Location

Hilton Waikoloa Village, Hawaii

Event Website

http://www.hicss.hawaii.edu

Start Date

1-4-2017

End Date

1-7-2017

Description

Employment of software agents for conducting negotiations with online customers promises to increase the flexibility and reach of the exchange mechanism and reduce transaction costs. Past research had suggested different negotiation tactics for the agents, and had used them in experimental settings against human negotiators. This work explores the interaction between negotiation strategies and the complexity of the negotiation task as represented by the number of negotiation issues. Including more issues in a negotiation potentially allows the parties more space to maneuver and, thus, promises higher likelihood of agreement. In practice, the consideration of more issues requires higher cognitive effort, which could have a negative effect on reaching an agreement. The results of human–agent negotiation experiments conducted at a major Canadian university revealed that there is an interaction between chosen strategy and task complexity. Also, when competitive strategy was employed, the agents' utility was the highest. Because competitive strategy resulted in fewer agreements the average utility per agent was the highest in the compromising–competitive strategy.

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Jan 4th, 12:00 AM Jan 7th, 12:00 AM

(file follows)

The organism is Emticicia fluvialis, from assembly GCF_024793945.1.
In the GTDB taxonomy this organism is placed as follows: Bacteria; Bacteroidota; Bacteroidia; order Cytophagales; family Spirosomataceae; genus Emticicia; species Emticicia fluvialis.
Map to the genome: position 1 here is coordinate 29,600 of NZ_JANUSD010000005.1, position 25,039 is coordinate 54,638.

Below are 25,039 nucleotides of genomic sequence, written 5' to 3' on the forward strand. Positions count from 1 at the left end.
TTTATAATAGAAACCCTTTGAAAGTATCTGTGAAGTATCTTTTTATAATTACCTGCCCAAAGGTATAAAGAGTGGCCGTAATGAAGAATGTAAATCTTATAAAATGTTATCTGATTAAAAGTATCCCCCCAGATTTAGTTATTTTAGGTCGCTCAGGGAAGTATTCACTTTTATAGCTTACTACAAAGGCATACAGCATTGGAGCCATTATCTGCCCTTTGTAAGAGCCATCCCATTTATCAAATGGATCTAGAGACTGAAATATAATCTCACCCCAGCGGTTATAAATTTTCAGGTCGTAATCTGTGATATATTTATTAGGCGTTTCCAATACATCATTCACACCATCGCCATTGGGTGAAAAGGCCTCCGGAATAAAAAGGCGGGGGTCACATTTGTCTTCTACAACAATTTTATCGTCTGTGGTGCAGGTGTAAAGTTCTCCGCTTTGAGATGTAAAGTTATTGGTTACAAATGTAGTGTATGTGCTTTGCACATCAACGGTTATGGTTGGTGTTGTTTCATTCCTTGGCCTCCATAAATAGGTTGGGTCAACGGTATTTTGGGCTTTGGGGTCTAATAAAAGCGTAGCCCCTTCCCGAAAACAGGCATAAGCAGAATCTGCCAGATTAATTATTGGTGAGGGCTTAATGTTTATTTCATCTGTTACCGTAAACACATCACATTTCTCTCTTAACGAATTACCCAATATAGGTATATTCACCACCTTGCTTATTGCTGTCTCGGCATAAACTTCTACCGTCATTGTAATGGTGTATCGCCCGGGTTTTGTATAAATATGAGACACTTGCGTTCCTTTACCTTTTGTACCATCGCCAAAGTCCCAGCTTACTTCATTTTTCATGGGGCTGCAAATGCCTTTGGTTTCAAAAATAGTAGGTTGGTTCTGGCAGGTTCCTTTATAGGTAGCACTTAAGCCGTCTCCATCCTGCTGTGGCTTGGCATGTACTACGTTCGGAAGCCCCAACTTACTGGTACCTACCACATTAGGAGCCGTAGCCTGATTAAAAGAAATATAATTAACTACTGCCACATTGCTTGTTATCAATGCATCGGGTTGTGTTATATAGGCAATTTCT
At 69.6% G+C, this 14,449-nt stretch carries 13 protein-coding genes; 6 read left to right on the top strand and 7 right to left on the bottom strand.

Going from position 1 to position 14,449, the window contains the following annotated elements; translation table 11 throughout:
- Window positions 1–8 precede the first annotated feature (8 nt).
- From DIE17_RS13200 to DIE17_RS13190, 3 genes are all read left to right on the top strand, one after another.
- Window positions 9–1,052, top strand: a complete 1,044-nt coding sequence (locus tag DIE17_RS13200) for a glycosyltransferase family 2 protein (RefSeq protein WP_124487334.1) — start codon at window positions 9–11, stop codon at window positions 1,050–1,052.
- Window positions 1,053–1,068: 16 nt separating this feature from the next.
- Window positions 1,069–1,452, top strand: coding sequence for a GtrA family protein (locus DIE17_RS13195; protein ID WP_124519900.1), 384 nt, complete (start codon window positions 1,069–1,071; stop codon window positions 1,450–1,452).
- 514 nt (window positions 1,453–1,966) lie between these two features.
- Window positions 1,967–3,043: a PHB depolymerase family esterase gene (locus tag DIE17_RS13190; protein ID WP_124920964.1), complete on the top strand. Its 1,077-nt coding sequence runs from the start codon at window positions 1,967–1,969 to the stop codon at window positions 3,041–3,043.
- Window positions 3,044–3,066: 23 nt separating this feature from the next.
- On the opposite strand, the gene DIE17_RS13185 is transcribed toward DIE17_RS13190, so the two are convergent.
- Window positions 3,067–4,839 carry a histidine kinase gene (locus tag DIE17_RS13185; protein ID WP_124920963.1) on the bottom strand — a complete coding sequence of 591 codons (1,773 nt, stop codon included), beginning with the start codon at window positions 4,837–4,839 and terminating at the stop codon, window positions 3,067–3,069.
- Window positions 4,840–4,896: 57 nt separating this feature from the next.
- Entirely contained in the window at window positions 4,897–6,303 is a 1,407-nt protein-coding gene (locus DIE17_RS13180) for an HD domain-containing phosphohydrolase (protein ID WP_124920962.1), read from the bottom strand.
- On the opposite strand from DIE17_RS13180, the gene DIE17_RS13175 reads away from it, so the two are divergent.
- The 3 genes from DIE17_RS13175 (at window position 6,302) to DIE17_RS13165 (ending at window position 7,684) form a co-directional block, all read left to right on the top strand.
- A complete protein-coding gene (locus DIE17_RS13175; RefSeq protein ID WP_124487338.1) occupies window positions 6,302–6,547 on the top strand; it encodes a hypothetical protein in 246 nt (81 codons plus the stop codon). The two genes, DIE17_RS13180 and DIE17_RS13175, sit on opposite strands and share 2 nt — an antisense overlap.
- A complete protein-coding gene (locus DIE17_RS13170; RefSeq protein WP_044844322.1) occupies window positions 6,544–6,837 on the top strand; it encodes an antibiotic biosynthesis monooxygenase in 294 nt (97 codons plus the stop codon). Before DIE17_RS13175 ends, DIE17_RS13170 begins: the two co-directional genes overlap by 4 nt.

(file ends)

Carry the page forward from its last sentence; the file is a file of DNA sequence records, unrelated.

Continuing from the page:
Human-Agent Negotiations: The Impact Agents’ Concession Schedule and Task Complexity on Agreements

Hilton Waikoloa Village, Hawaii

Employment of software agents for conducting negotiations with online customers promises to increase the flexibility and reach of the exchange mechanism and reduce transaction costs. Past research had suggested different negotiation tactics for the agents, and had used them in experimental settings against human negotiators. This work explores the interaction between negotiation strategies and the complexity of the negotiation task as represented by the number of negotiation issues. Including more issues in a negotiation potentially allows the parties more space to maneuver and, thus, promises higher likelihood of agreement. In practice, the consideration of more issues requires higher cognitive effort, which could have a negative effect on reaching an agreement. The results of human–agent negotiation experiments conducted at a major Canadian university revealed that there is an interaction between chosen strategy and task complexity. Also, when competitive strategy was employed, the agents' utility was the highest. Because competitive strategy resulted in fewer agreements the average utility per agent was the highest in the compromising–competitive strategy.

http://aisel.aisnet.org/hicss-50/cl/negotiation_technology/2